The Court-Martial of Jackie Robinson

He was a lieutenant in the Army of the United States: he saw no reason to sit in the back of the bus

ON JULY 6, 1944, Jackie Robinson, a twenty-five-year-old lieutenant, boarded an Army bus at Fort Hood, Texas. Sixteen months later he would be tapped as the man to break baseball’s color barrier, but in 1944 he was one of thousands of blacks thrust into the Jim Crow South during World War II. He was with the light-skinned wife of a fellow black officer, and the two walked half the length of the bus, then sat down, talking amiably.Read more »

Pacific War Museum

If HBO’s 10-part Pacific series has fired your interest in World War II’s Pacific Theater, consider visiting the newly renovated and much expanded George H. W. Bush Gallery of the National Museum of the Pacific War in Fredericksburg, Texas. Inside the 33,000-square-foot gallery, whose architecture evokes an aircraft carrier, pill box, and Pacific island beachhead, is a Japanese midget submarine and a B-25 bomber flown on the 1942 Doolittle Raid, along with exhibits about the war’s origins and the major battles from Coral Sea to Okinawa. Read more »

“I Reckon You’re One Of Them New York Doves”

What happened when an anti—Vietnam War activist met his new client—Lyndon Johnson

As an American President presides over a divisive war without an apparent end, for the second time in my life, my thoughts have been drawn back nearly four decades to another President, Lyndon Baines Johnson, and his war in Vietnam. In 1969 a strange twist of history—his and mine—made me, by then an antiwar activist, the publisher of a retired President whom I both respected and hated. Read more »

Texas Testament

A LIFETIME AGO A QUIET STRANGER passed through the author’s hometown and came away with a record of both personal and national importance

FOR HALF A CENTURY THE PICTURES HAD BEEN POPPING UP occasionally in books or magazines—razor-sharp blackand-white images of life in our little East Texas farm town in the thirties. The photos were usually captionless, the subjects identified merely by occupation—farmer, merchant, teacher, banker—but in San Augustine (population 3,026), where everyone always knew everybody else, recognition was immediate. Read more »

Among The Cowboys

 

The biggest roadside attraction along I-40 is the row of ten classic Cadillacs half buried, at the angle of the Great Pyramid, with tail fins upthrust, at Stanley Marsh’s Cadillac Ranch in Amarillo, Texas. The models range from 1946 to 1964. Marsh told me he wanted them to look as if they had been planted by members of some high civilization. Read more »

The Four Days That Made Tv News

What you don’t remember about the day JFK was shot

It was a series of sounds and images that had monumental impact and will always remain in the minds of those who watched: the bloodstained suit, the child saluting the coffin, the funeral procession to the muffled drums, the riderless horse. More than thirty years later American culture is still obsessed by the assassination of President John F. Kennedy and by its greater meaning. Yet, viewed purely in television terms, the impact of the four-day coverage of the Kennedy killing and funeral looms almost as large.Read more »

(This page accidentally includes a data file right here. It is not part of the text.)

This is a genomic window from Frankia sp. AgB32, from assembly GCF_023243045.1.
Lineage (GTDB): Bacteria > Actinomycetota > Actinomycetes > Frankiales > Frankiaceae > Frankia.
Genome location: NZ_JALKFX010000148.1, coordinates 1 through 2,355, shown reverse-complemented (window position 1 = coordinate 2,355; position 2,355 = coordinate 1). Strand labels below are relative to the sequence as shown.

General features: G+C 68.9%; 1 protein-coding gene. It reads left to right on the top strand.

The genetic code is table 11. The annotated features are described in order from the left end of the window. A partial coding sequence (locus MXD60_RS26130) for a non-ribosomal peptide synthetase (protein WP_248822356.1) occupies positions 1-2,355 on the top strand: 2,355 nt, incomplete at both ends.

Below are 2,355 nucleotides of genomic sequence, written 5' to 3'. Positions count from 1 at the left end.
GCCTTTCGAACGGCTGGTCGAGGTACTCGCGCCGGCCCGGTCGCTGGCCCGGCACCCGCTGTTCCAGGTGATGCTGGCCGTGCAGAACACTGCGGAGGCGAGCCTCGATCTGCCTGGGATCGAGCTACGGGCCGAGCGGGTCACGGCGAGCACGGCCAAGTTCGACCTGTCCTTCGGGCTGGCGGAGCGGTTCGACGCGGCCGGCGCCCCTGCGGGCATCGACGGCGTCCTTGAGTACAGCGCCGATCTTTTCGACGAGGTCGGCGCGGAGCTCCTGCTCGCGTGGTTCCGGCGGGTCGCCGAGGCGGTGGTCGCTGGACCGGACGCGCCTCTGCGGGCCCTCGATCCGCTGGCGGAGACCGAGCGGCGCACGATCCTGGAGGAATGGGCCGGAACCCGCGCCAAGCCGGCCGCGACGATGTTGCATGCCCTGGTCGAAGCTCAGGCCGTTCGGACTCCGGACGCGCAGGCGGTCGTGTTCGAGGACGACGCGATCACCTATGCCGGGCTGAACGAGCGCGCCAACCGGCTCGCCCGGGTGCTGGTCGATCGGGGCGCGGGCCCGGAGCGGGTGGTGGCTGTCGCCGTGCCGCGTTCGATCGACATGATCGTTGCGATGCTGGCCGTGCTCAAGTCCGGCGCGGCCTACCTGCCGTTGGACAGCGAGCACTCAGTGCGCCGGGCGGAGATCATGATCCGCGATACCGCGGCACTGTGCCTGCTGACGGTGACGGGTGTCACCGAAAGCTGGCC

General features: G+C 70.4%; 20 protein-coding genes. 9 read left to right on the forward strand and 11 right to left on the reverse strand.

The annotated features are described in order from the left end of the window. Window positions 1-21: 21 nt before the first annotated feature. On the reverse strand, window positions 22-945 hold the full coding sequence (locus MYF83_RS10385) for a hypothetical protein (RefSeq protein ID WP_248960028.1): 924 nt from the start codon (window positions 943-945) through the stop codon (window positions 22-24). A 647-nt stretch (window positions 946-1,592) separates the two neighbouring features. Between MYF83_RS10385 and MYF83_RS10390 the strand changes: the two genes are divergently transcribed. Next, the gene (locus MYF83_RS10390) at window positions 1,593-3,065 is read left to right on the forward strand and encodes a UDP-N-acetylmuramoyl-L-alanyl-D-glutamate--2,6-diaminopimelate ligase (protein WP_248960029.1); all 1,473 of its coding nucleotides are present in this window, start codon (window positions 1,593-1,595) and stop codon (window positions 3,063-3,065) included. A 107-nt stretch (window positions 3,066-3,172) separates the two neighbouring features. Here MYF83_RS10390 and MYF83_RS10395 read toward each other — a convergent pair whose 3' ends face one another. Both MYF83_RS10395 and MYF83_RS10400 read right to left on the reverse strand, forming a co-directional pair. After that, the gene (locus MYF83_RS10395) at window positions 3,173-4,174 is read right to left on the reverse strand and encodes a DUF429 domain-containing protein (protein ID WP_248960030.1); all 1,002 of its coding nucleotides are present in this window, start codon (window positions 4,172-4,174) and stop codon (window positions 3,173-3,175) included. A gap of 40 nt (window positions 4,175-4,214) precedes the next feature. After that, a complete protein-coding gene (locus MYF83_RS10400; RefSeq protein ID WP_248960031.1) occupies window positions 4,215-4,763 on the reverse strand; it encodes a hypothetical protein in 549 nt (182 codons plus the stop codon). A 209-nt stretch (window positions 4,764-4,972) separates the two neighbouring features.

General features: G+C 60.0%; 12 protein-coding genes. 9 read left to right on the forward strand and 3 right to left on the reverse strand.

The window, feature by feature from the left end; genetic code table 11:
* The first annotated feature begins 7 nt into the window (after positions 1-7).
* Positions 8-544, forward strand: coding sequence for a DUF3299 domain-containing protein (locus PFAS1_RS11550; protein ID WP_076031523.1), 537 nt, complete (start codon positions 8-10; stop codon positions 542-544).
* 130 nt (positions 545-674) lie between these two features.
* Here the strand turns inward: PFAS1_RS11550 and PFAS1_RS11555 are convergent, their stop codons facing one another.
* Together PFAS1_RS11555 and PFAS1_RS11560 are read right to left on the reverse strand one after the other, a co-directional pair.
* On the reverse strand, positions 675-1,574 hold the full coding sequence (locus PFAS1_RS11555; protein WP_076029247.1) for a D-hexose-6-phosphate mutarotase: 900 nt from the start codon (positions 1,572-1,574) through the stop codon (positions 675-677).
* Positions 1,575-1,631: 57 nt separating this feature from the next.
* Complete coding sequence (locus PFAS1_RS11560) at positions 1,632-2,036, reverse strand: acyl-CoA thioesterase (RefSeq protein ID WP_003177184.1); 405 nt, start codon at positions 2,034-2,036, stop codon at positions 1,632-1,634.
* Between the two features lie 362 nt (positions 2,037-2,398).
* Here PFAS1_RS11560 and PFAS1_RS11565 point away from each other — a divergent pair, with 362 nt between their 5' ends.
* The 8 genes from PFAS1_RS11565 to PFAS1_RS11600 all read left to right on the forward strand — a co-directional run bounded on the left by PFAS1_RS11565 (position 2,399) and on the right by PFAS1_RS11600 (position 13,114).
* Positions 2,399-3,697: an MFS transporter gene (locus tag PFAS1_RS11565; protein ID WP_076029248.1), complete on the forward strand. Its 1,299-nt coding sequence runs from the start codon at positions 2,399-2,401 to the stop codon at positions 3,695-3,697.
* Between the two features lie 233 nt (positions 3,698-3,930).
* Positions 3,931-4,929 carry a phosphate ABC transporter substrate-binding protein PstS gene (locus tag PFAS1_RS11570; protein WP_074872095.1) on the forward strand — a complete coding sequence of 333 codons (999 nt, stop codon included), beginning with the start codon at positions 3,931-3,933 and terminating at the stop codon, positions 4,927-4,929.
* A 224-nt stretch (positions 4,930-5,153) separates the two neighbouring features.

The Key To The Warren Report

Seen in its proper historical context—amid the height of the Cold War—the investigation into Kennedy’s assassination looks much more impressive and its shortcomings much more understandable

In September 1994, after doggedly repeating a white lie for forty-seven years, the Air Force finally admitted the truth about a mysterious 1947 crash in the New Mexico desert. The debris was not a weather balloon after all but wreckage from Project Mogul, a top-secret high-altitude balloon system for detecting the first Soviet nuclear blasts halfway across the globe. Read more »

The Alamo Recaptured

If you want to visit the relic itself, you must go to San
Antonio. But to get the feel of what it was like for Crockett and Travis and the rest, you should drive west into the Texas prairie.

You can tell the difference with a single touch. The stone wall of the actual Alamo, in the center of downtown San Antonio, has a cool, clammy feel, due mostly to the surrounding skyscrapers and tourist attractions casting mountainous shadows over their new dominion. But the Brackettville “Alamo,” facing steady sun and wind-driven sand, is warm and gritty to the touch, and its solitude in the sandy prairie of South Texas gives a flavor that matches our expectations. Read more »

Nicknames On The Land

A small but dependable pleasure of travel is encountering such blazons of civic pride as “Welcome to the City of Cheese, Chairs, Children, and Churches!”

Stephen Vincent Benét confessed that he had fallen in love with American placenames, and George R. Steward, author of the classic Names on the Land, wrote that he was born with rapturous feelings towards the names and cities that “lay thickly over the land.” Read more »

The Day Kennedy Was Shot

A routine chore for JFK’s official photographer became the most important assignment of his career. Much of his moving pictorial record appears here for the first time.

It was a typical motorcade. Cecil W. Stoughton had been in many like it. A forty-three-year-old veteran of the Signal Corps, Captain Stoughton had so impressed John F. Kennedy with pictures of his inauguration that the new President, through his military aide, appointed him his official photographer. In the course of thirty-four months, Stoughton had made more than eight thousand photographs of Kennedy and his family.Read more »